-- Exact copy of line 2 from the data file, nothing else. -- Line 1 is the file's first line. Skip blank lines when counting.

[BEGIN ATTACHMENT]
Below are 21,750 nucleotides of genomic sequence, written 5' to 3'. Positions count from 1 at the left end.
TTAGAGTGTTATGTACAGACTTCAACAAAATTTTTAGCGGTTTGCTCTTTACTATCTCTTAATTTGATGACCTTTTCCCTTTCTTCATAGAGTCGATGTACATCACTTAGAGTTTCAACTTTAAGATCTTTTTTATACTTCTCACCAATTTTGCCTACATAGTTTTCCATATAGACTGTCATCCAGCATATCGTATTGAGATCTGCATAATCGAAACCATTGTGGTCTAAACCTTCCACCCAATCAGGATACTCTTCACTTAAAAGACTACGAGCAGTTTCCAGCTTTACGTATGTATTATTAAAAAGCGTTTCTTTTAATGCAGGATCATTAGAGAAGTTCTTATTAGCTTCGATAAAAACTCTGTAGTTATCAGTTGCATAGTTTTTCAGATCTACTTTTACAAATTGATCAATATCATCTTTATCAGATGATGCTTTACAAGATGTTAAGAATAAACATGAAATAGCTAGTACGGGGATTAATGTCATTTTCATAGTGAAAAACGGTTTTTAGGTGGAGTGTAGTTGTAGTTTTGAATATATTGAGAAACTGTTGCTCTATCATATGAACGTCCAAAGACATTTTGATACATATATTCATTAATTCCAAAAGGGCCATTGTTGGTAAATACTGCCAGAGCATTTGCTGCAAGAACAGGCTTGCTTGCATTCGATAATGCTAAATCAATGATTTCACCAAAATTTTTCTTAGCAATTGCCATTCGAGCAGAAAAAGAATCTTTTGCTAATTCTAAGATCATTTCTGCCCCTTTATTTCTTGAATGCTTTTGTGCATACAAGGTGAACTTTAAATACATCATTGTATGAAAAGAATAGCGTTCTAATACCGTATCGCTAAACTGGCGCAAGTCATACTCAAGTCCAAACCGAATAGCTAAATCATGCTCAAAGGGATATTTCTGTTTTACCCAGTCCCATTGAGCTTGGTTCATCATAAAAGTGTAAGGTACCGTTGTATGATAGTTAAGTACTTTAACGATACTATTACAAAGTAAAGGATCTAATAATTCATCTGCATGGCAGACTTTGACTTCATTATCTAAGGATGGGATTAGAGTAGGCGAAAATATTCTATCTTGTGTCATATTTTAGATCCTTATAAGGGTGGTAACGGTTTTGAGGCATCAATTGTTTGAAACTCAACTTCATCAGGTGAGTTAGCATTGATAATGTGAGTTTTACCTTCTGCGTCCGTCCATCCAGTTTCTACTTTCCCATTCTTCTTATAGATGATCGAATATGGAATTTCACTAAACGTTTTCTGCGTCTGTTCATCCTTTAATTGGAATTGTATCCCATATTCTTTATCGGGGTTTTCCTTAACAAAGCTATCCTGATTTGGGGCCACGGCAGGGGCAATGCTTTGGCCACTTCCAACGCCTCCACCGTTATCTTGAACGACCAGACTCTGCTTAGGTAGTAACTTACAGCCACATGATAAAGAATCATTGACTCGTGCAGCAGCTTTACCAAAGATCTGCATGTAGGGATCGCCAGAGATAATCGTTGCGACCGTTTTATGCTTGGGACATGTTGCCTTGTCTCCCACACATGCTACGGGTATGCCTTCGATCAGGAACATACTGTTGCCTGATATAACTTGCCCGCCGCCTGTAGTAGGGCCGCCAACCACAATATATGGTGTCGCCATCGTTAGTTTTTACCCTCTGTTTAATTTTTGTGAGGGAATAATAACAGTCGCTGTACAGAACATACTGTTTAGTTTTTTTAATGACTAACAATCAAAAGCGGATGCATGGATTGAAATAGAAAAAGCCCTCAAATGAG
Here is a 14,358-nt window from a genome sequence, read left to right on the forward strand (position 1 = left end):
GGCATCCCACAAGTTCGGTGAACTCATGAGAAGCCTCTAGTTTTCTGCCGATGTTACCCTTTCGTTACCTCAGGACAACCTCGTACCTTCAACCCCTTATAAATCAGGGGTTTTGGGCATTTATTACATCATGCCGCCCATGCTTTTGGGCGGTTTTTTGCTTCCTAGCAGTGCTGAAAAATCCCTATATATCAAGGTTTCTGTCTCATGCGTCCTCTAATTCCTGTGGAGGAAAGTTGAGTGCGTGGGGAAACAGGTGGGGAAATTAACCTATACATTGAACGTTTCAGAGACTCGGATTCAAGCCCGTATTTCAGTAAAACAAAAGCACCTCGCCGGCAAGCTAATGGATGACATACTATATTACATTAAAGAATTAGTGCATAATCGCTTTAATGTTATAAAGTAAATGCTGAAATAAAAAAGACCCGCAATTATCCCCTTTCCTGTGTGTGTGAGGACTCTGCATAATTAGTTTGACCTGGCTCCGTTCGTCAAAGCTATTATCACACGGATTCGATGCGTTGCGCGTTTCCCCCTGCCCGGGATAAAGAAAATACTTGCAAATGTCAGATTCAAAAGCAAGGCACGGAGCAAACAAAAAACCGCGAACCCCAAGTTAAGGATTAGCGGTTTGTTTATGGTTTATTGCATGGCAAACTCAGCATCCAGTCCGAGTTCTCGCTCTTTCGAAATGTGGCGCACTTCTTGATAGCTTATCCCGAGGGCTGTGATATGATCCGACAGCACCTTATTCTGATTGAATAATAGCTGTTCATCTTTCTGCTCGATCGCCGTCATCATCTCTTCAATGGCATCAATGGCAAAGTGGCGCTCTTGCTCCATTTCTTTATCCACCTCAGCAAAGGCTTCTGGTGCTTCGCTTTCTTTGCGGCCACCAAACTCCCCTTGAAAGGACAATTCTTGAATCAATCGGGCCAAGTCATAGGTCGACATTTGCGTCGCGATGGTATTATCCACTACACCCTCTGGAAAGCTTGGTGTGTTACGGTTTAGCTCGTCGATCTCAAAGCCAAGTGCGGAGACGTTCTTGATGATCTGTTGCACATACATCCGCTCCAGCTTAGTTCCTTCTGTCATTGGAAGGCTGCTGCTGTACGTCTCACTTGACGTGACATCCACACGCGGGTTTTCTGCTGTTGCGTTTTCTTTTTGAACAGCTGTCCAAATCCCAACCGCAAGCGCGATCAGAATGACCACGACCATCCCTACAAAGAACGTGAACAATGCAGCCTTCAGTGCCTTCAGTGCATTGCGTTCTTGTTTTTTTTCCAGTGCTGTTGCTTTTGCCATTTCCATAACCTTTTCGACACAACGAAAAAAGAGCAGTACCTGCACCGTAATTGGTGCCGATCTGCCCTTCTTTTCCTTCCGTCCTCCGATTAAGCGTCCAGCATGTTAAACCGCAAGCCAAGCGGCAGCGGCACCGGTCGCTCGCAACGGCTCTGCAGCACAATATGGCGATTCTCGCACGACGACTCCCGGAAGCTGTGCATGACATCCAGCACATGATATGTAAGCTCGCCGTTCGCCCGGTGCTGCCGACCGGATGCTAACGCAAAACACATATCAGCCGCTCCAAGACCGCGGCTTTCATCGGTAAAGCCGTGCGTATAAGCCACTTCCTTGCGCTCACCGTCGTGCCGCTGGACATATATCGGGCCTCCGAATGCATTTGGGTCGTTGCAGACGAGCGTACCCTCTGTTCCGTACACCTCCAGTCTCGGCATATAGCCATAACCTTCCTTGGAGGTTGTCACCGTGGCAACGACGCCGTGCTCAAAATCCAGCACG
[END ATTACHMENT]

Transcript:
TTAGAGTGTTATGTACAGACTTCAACAAAATTTTTAGCGGTTTGCTCTTTACTATCTCTTAATTTGATGACCTTTTCCCTTTCTTCATAGAGTCGATGTACATCACTTAGAGTTTCAACTTTAAGATCTTTTTTATACTTCTCACCAATTTTGCCTACATAGTTTTCCATATAGACTGTCATCCAGCATATCGTATTGAGATCTGCATAATCGAAACCATTGTGGTCTAAACCTTCCACCCAATCAGGATACTCTTCACTTAAAAGACTACGAGCAGTTTCCAGCTTTACGTATGTATTATTAAAAAGCGTTTCTTTTAATGCAGGATCATTAGAGAAGTTCTTATTAGCTTCGATAAAAACTCTGTAGTTATCAGTTGCATAGTTTTTCAGATCTACTTTTACAAATTGATCAATATCATCTTTATCAGATGATGCTTTACAAGATGTTAAGAATAAACATGAAATAGCTAGTACGGGGATTAATGTCATTTTCATAGTGAAAAACGGTTTTTAGGTGGAGTGTAGTTGTAGTTTTGAATATATTGAGAAACTGTTGCTCTATCATATGAACGTCCAAAGACATTTTGATACATATATTCATTAATTCCAAAAGGGCCATTGTTGGTAAATACTGCCAGAGCATTTGCTGCAAGAACAGGCTTGCTTGCATTCGATAATGCTAAATCAATGATTTCACCAAAATTTTTCTTAGCAATTGCCATTCGAGCAGAAAAAGAATCTTTTGCTAATTCTAAGATCATTTCTGCCCCTTTATTTCTTGAATGCTTTTGTGCATACAAGGTGAACTTTAAATACATCATTGTATGAAAAGAATAGCGTTCTAATACCGTATCGCTAAACTGGCGCAAGTCATACTCAAGTCCAAACCGAATAGCTAAATCATGCTCAAAGGGATATTTCTGTTTTACCCAGTCCCATTGAGCTTGGTTCATCATAAAAGTGTAAGGTACCGTTGTATGATAGTTAAGTACTTTAACGATACTATTACAAAGTAAAGGATCTAATAATTCATCTGCATGGCAGACTTTGACTTCATTATCTAAGGATGGGATTAGAGTAGGCGAAAATATTCTATCTTGTGTCATATTTTAGATCCTTATAAGGGTGGTAACGGTTTTGAGGCATCAATTGTTTGAAACTCAACTTCATCAGGTGAGTTAGCATTGATAATGTGAGTTTTACCTTCTGCGTCCGTCCATCCAGTTTCTACTTTCCCATTCTTCTTATAGATGATCGAATATGGAATTTCACTAAACGTTTTCTGCGTCTGTTCATCCTTTAATTGGAATTGTATCCCATATTCTTTATCGGGGTTTTCCTTAACAAAGCTATCCTGATTTGGGGCCACGGCAGGGGCAATGCTTTGGCCACTTCCAACGCCTCCACCGTTATCTTGAACGACCAGACTCTGCTTAGGTAGTAACTTACAGCCACATGATAAAGAATCATTGACTCGTGCAGCAGCTTTACCAAAGATCTGCATGTAGGGATCGCCAGAGATAATCGTTGCGACCGTTTTATGCTTGGGACATGTTGCCTTGTCTCCCACACATGCTACGGGTATGCCTTCGATCAGGAACATACTGTTGCCTGATATAACTTGCCCGCCGCCTGTAGTAGGGCCGCCAACCACAATATATGGTGTCGCCATCGTTAGTTTTTACCCTCTGTTTAATTTTTGTGAGGGAATAATAACAGTCGCTGTACAGAACATACTGTTTAGTTTTTTTAATGACTAACAATCAAAAGCGGATGCATGGATTGAAATAGAAAAAGCCCTCAAATGAG